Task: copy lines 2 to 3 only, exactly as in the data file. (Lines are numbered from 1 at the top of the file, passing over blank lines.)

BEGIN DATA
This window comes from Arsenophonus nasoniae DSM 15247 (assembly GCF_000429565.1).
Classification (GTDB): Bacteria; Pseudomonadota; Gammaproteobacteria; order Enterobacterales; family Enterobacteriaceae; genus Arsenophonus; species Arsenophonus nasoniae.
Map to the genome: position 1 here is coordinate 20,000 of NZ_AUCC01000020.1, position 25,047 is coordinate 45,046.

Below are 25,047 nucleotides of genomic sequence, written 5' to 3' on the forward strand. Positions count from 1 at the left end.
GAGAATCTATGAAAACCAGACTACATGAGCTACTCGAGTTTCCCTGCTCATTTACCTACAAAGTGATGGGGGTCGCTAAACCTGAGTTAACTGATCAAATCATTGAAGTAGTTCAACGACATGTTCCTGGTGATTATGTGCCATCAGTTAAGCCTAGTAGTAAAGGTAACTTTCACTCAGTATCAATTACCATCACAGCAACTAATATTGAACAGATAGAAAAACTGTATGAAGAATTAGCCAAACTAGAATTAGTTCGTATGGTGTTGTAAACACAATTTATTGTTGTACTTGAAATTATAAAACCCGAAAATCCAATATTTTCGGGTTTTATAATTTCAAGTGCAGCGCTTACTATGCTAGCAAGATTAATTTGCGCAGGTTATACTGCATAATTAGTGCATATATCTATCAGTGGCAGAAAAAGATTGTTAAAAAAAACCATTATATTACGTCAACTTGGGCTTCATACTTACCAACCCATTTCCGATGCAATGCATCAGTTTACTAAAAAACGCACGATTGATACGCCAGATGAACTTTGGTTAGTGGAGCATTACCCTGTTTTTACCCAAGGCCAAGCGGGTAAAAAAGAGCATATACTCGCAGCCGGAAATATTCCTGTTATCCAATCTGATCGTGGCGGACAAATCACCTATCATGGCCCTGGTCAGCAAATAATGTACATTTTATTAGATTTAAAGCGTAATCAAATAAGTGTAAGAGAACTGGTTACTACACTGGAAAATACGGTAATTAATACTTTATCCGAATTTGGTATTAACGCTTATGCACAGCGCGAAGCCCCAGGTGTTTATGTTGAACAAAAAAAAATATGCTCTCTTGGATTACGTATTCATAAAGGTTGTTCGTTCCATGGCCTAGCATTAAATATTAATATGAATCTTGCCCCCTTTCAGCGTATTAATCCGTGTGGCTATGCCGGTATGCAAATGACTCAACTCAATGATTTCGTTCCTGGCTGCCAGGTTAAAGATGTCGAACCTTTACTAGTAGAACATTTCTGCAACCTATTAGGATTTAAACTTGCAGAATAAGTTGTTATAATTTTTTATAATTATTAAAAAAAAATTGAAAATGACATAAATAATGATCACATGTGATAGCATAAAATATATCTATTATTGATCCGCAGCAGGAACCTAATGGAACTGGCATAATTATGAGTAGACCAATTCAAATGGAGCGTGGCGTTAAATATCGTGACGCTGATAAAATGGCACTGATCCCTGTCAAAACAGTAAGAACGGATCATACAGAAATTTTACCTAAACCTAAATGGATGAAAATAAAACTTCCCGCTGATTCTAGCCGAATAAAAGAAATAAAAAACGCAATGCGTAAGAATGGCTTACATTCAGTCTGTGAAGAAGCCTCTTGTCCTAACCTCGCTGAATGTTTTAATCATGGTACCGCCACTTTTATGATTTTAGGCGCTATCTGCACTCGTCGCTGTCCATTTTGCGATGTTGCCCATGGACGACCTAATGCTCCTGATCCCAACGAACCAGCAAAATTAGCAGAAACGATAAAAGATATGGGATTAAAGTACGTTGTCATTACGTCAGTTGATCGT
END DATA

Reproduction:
Classification (GTDB): Bacteria; Pseudomonadota; Gammaproteobacteria; order Enterobacterales; family Enterobacteriaceae; genus Arsenophonus; species Arsenophonus nasoniae.
Map to the genome: position 1 here is coordinate 20,000 of NZ_AUCC01000020.1, position 25,047 is coordinate 45,046.